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Biochemistry. 2002 Feb 19;41(7):2281-7.

Assignment of spectral substructures to pigment-binding sites in higher plant light-harvesting complex LHC-II.

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Max-Planck-Institut für Biophysik, Heinrich-Hoffmann-Str. 7, D-60528 Frankfurt/Main, Germany.


The trimeric main light-harvesting complex (LHC-II) is the only antenna complex of higher plants of which a high-resolution 3D structure has been obtained (Kühlbrandt, W., Wang, D., and Fujiyoshi, Y. (1994) Nature 367, 614-621) and which can be refolded in vitro from its components. Four different recombinant forms of LHC-II, each with a specific chlorophyll (Chl) binding site removed by site-directed mutagenesis, were refolded from heterologously overexpressed apoprotein, purified pigments, and lipid. Absorption spectra of mutant LHC-II were measured in the temperature range from 4 to 300 K and compared to likewise refolded wild-type complex and to native LHC-II isolated from pea chloroplasts. Chls at different binding sites have characteristic, well-defined absorption sub-bands. Mixed occupation of binding sites with Chls a and b is not observed. Temperature-dependent changes of the mutant absorption spectra reveal a consistent shift of the major difference bands but an irregular behavior of minor bands. A model of the spectral substructure of LHC-II is proposed which accounts for the different absorption properties of the 12 individual Chls in the complex, thus establishing a first consistent correlation between the 3D structure of LHC-II and its spectral properties. The spectral substructure is valid for recombinant and native LHC-II, indicating that both have the same spatial arrangement of Chls and that the refolded complex is fully functional.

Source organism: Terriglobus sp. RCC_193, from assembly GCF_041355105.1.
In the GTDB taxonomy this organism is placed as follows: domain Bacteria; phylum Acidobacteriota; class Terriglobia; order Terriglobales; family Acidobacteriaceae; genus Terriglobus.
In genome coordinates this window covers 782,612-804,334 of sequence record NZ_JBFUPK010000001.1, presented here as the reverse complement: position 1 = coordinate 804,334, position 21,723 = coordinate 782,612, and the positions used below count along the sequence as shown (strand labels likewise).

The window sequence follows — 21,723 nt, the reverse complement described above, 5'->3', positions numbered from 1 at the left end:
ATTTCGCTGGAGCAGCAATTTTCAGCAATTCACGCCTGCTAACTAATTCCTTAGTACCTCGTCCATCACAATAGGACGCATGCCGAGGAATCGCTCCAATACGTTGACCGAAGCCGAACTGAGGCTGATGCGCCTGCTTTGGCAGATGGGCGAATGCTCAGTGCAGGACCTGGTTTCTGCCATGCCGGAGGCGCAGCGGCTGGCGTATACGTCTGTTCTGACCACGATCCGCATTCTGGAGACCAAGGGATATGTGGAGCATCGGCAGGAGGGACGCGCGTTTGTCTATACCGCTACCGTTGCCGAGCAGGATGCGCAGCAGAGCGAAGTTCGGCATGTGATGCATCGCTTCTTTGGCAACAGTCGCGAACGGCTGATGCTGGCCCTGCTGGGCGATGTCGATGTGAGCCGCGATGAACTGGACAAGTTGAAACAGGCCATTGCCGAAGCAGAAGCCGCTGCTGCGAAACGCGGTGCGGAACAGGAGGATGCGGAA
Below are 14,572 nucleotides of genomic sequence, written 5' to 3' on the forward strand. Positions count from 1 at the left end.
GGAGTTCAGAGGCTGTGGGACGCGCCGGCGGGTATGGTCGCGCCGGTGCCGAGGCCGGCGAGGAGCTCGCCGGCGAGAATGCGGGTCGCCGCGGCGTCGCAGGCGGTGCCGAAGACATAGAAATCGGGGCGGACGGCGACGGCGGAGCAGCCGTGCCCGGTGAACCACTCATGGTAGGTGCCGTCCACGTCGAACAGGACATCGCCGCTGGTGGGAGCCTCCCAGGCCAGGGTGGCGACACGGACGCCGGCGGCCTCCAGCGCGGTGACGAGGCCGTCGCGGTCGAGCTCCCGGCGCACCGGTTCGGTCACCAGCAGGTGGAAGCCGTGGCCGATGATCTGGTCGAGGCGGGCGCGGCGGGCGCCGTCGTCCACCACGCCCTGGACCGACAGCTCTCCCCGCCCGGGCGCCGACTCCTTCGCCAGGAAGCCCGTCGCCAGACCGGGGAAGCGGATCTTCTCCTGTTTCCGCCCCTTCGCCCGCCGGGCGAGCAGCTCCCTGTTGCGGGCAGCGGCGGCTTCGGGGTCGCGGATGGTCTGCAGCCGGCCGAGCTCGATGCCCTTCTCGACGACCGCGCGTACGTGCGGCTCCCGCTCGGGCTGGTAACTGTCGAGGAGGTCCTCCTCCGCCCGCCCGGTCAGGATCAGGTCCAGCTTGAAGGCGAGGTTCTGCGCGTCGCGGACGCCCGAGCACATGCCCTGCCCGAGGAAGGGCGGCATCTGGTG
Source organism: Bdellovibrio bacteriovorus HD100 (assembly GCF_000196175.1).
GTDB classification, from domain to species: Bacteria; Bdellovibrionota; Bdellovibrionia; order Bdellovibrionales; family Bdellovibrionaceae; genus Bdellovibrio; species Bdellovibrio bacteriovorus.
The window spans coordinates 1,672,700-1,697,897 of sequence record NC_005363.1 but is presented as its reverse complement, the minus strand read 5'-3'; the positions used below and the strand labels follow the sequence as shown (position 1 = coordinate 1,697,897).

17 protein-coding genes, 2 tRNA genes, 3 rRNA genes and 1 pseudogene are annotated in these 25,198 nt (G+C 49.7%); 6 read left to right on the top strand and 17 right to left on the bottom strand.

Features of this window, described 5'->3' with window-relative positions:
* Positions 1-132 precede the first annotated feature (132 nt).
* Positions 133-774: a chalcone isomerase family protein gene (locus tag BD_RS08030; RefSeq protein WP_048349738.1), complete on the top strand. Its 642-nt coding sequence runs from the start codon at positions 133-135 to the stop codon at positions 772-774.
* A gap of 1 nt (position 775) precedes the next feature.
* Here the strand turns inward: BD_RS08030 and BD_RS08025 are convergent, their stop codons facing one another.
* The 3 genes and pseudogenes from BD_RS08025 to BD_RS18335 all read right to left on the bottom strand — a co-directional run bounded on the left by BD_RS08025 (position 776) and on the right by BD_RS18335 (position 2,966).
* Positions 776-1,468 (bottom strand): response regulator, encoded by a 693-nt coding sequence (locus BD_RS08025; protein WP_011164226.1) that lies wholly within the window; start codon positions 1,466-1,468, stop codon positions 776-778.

[Indexed for MEDLINE]

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